Mur: Think In Terms Of Ten Years


by on June 24, 2014

in Parenting, Parenting Kids, Parenting Teens

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We learn much about parenting from the people around us, especially those we love.

My grandmother Mur was only educated to the third grade but she was one of the wisest people I ever knew. She raised eight children while carrying water from a stream to cook and do her family’s daily laundry. She lost her husband, my grandfather, when she was in her forties and managed to survive and finish raising her brood on her own. Still, with all her misery, she sang happy tunes while tapping out the beat with her foot. Mur always had company, friends and family stopping by without calling ahead. She was poor her entire life but she could literally take ‘nothing’ and make a meal that satisfied and was so tasty it left you wanting more.

Mur had a wonderful way of putting things into perspective. She would take anything that you or I might consider upsetting, and put it into terms of ten years. When the peach man sold her a bushel basket of peaches with bad fruit hidden on the bottom she dismissed it saying, “What difference will those bruised peaches make in ten years? Not one little bit!” Instead of being upset or angry she went on about her day with a smile.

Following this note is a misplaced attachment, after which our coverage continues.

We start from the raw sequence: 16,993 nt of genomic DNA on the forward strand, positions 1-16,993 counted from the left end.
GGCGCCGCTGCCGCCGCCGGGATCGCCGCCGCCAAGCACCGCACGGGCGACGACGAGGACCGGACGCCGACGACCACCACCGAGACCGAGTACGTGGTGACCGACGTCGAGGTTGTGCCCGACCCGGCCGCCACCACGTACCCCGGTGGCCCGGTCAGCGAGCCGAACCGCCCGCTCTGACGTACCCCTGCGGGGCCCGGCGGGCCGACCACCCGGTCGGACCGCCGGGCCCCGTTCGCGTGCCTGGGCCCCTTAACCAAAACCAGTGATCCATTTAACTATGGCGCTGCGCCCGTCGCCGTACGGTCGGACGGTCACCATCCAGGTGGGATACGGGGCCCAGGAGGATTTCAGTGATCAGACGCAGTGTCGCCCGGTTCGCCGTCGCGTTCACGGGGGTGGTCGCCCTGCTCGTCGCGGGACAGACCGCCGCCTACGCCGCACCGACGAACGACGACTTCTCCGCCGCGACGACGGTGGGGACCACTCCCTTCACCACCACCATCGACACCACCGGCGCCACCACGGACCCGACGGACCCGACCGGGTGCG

When my daughter Chelsey received a bad test score or skipped tennis practice to visit a classmate instead, I thought of Mur and ten years to gain perspective. Scores would be averaged out and Chelsey was a good student so in terms of ten years — that was not a problem. As for skipping one day of tennis, I ask you, what is one day of missed practice?

The outcome might be a different story if my daughter lost an arm or was hit by a car while visiting her friend. That would affect her (and me) for much more than ten years. In hindsight, playing hooky only got grounded her for the following week. If she consistently brought home poor grades after studying and completing all the work, however, it could have changed whether or not she went to college.

Thinking in terms of ten years takes the immediate pressure off and puts everything into proper perspective. Parents putting things into perspective in many situations can help them to see beyond the here and now. Thinking in terms of ten years is quite empowering!

Mur would have loved to know I, scrawny kid that I was, actually learned valuable lessons from her and that I was sharing what I learned with others.

Jackie Saulmon Ramirez has served as a volunteer with Parents Anonymous® of New Jersey, Inc. for more than twenty years, giving and getting support. Find her blog here contact page.

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